Your Legal Rights about Mental Health in the Workplace

Do you suffer from a mental health condition such as PTSD, depression or anxiety? Ever wonder if you have any legal rights concerning your condition at work? Take a moment and learn about your legal rights in the workplace environment.

  1. Your employer cannot fire you because you have a mental health condition. It is absolutely illegal for a business to terminate or reject you for a job or promotion. Additionally you cannot be forced to take leave.

  2. Most of the time you are allowed to keep your condition private. An employer is only allowed to ask medical questions in four situations:

  • After the business has made you a job offer, but before employment begins, as long as EVERYONE entering the same job category are asked the same questions.

  • When you are seeking a reasonable accommodation (see Statement #3).

  • If the company is engaging in affirmative action for people with disabilities, such as tracking disability status of its applicant pool to assess hiring efforts. During this situation, you may choose whether to respond or not.

  • If there is objective evidence that you may be unable to do the job, or pose a safety risk because of your condition.

  1. Job Performance. Under the law, you have a legal right to “reasonable accommodation” that would assist you to do your job. This is usually a type of change in how things are usually done at work. Examples of this could be altered breaks and work schedules to allow scheduling work around therapy appointments, quiet office space, changes in supervisory methods such as written instructions from a supervisor who usually does not provide them and permission to work from home.

  2. When should I ask for a reasonable accommodation? Because a business does not have to excuse poor job performance, even if caused by a medical condition or the side effects of medication, it recommended getting the accommodation before any problems occur or get worse. However most people wait until after they have received a job offer, because it can be very difficult to prove illegal discrimination that takes place before a job offer.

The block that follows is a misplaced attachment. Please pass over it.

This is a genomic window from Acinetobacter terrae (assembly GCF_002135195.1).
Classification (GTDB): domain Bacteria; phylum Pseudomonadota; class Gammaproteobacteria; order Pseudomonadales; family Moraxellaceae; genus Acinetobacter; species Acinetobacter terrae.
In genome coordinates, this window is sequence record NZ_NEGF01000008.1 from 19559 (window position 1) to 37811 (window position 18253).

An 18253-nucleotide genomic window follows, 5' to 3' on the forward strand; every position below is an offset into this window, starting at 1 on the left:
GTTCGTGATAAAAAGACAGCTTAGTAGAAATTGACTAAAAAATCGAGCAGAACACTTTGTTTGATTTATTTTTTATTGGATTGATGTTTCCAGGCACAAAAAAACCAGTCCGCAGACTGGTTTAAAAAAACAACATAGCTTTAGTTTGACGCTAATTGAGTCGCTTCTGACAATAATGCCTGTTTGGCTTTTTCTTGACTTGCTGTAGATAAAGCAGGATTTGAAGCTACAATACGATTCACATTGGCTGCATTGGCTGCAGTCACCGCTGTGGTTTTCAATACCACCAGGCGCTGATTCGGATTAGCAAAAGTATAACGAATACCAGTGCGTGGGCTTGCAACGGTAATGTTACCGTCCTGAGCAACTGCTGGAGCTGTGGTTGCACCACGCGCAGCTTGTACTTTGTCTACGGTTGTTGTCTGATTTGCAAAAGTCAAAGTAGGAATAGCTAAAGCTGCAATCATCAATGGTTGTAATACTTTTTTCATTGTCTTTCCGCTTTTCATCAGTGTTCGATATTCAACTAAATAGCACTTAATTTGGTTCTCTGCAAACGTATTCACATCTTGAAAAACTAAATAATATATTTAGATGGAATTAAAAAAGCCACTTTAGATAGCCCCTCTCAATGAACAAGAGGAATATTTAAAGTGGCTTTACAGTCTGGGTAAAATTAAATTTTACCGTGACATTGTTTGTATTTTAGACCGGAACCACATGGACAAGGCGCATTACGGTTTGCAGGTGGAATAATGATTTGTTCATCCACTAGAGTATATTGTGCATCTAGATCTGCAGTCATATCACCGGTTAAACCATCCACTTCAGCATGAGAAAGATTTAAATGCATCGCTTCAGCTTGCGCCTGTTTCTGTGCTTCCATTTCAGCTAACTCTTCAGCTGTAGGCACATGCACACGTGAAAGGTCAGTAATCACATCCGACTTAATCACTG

3. After submitting a reasonable accommodation request, your employer may ask for the request in writing. It will need to describe your condition and how it affects your work. You may also be required to submit a letter from your health care provider documenting your condition.

  4. Unable to Function. If you are unable to perform your essential job functions to normal standards and have no leave available, you may be entitled to unpaid leave as a reasonable accommodation. You may also request your employer to reassign you to a job that you can do with reasonable accommodations, if a position is available.

  5. Harassment. Under the Americans with Disability Act (ADA), harassment about your condition is not allowed. Inform your employer about the harassment by following their reporting procedures.

  6. Violated Rights. If your employer does not stop the harassment, contact the Equal Employment Opportunity Commission (EEOC). Be aware that there is a time limit, you must a charge of discrimination within 180 days of the alleged violation. Additionally, it is also illegal for your employer to retaliate against you for contacting the EEOC or filing a charge.

If you have any questions or comments, please send me (Daryl Gessner) an email to CartersvilleCounseling@mindspring.com. You can also visit our website for additional articles about mental health and the workplace at www.CartersvilleCounseling.com.

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